Thus, Byron the Tauren Rogue was born.
Now, the legend of the tauren rogue is just one of many jokes within the WoW universe, like the cow level, or skilled ret paladins. Even though I was told that this idea was "done to death," I really wanted to try out the lovable oaf sort of character. What I didn't expect is what it would turn into.
The general synopsis of Byron is as such:
Byron is a young, male tauren who dreams of becoming the first rogue of his kind. His friends -- skilled rogues themselves -- dare Byron to sneak into Stormwind and steal the Shield of Fordragon. If he can acquire it and safely escape the city, then he has more than proven himself.
Funny thing -- the story itself started off as a light-hearted, humorous story. Due to my mediocre writing skills, the mood sadly fizzled as I wrestled with where I wanted to take both the story and characters. Luckily, my guild leader and expert author came to the rescue and was willing to spend his evenings with me in Vent as we reviewed the story. Over the weeks, the comic slowly transformed into what he (rightfully) labeled as a "loss of innocence" story.
If you think about it, it's true -- Byron went from the happy-go-lucky young man, ready to prove himself, into a quietly darker world in which he had to make the ultimate choice: to kill or not to kill. Personally, I'm quite happy with how it turned out, even though I will be the first to admit that this project certainly had its rough patches. Even character-wise, Evi, who was supposed to be Byron's adversary, seemingly showed up with a blinding hatred for our hero. The tiny gnome was fueled by pride and rage but acted more like either a rabid animal or a villain with much more history than I had shown. I was content with how his friends turned out, though -- Gruuka, the strong beauty whom the hero shyly admires; Guzuru, the male troll who ended up being the mother hen; and Derrick, the silent Forsaken with a passion for the written word.
At the end of it all, though, the entire experience has matured Byron. He literally grew up before the audiences' eyes over the last 10 months. If character growth was the only thing I had asked for, then I personally believed that I got to see some. I also managed to steer him away from the previously mentioned stereotype and actually made him good at what he did -- well, as skilled as a 600-pound tauren can be at stealthing. On that note, I had internally planned to make more use of his engineering skills, but that sadly fell flat.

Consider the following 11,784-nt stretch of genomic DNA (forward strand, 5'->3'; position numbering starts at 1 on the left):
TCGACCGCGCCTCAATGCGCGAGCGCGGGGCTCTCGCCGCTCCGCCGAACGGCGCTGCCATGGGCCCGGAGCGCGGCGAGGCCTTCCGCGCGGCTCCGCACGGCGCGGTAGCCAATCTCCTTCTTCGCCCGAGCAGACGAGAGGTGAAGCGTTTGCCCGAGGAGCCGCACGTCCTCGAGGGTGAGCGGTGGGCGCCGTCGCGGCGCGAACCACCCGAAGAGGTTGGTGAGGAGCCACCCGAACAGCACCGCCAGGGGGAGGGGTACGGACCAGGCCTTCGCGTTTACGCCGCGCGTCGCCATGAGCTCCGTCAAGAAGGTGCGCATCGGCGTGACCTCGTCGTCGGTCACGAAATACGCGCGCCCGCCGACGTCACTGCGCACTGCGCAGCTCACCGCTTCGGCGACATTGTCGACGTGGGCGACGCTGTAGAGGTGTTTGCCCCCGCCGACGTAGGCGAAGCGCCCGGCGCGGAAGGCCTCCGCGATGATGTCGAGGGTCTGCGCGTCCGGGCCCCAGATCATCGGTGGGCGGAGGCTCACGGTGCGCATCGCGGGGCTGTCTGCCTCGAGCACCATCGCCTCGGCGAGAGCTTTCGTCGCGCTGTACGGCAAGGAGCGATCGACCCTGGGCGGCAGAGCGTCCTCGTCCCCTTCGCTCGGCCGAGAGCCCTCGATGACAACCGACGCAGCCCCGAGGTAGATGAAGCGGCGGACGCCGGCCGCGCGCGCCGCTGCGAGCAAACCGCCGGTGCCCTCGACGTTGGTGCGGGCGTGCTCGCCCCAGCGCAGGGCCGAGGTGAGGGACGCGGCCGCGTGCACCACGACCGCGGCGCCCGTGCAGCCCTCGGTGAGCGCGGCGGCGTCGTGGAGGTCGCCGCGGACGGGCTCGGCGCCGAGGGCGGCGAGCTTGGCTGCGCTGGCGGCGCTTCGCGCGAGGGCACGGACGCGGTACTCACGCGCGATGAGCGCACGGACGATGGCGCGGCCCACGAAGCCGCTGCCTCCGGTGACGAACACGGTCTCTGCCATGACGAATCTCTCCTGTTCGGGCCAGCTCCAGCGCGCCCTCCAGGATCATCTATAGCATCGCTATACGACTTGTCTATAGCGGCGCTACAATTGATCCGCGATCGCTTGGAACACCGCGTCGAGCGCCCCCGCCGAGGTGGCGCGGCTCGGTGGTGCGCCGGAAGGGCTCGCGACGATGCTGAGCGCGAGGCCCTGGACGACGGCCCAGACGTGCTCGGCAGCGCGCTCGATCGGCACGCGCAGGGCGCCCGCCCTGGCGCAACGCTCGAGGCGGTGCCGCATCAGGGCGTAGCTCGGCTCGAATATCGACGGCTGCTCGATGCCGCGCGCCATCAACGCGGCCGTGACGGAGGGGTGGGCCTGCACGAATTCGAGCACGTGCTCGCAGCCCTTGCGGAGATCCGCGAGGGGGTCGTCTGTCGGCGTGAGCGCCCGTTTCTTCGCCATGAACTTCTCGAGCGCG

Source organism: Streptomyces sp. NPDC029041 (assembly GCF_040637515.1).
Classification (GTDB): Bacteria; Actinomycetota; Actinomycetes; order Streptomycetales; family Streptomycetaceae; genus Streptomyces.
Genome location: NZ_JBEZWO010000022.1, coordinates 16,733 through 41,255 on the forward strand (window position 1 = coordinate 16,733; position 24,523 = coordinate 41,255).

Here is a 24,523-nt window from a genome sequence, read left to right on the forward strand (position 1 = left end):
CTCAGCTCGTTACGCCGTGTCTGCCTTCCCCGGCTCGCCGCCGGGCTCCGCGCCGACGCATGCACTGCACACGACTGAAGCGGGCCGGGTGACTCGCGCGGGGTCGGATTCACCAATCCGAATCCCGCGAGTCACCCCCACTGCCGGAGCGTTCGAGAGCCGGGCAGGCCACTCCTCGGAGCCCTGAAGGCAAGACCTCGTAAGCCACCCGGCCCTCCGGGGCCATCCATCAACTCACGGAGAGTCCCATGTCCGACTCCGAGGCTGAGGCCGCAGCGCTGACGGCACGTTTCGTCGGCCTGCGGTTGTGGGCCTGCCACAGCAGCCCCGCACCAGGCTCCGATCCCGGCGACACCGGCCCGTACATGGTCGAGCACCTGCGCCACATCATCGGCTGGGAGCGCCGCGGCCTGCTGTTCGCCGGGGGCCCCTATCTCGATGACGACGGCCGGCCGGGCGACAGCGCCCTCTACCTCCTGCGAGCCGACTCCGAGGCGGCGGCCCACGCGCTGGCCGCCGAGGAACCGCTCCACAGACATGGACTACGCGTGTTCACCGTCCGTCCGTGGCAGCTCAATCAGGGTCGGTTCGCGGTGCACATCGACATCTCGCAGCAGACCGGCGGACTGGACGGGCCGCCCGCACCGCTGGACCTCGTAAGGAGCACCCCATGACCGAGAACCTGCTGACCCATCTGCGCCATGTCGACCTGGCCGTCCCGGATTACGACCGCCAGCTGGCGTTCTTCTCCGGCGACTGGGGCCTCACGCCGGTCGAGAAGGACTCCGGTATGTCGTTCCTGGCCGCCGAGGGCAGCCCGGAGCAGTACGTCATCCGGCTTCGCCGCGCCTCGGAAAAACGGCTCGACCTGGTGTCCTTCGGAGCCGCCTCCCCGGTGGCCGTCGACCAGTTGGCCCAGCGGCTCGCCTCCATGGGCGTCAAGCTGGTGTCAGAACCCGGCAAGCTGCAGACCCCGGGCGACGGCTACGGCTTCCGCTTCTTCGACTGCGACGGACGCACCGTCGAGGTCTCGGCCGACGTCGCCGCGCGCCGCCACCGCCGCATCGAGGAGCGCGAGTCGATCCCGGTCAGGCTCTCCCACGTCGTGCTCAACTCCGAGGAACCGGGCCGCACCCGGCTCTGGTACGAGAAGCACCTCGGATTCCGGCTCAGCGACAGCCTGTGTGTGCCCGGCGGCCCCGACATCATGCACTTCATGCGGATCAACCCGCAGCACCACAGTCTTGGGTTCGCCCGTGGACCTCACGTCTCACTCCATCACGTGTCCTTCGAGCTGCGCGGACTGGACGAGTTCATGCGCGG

I received the tremendous honor of flexing my creative muscles in front of one of the most supportive and damning audiences out there, and I couldn't be happier for it. Considering that this comic published for nearly a year, I can compare what kind of person I was, both as a storyteller and an artist, to what I am now. I was immature, quick to anger and overly sensitive. Byron, Gruuka, Evi and everyone else has helped me to (hopefully!) become a better artist and author. I am to this day still very touched and grateful to all who stuck with this comic to the end, through the poor writing, the transition from color to gray scale, and even when I had surgery on my drawing wrist and created Byron's childhood diary.
So again, I say thank you, and slink back to my Cintiq to get ready for the next story that premieres next Tuesday right here on WoW.com. Will we see Byron again? Who knows? Perhaps, one day, in another time, or another comic, our favorite bovine will once again emerge from the shadows to incite order where there was none.
The post-Cataclysm story "Safe Passage" will start in Byron's old time slot, next Tuesday. It's a neutral-faction story about...well, I'll let you guys judge for yourself.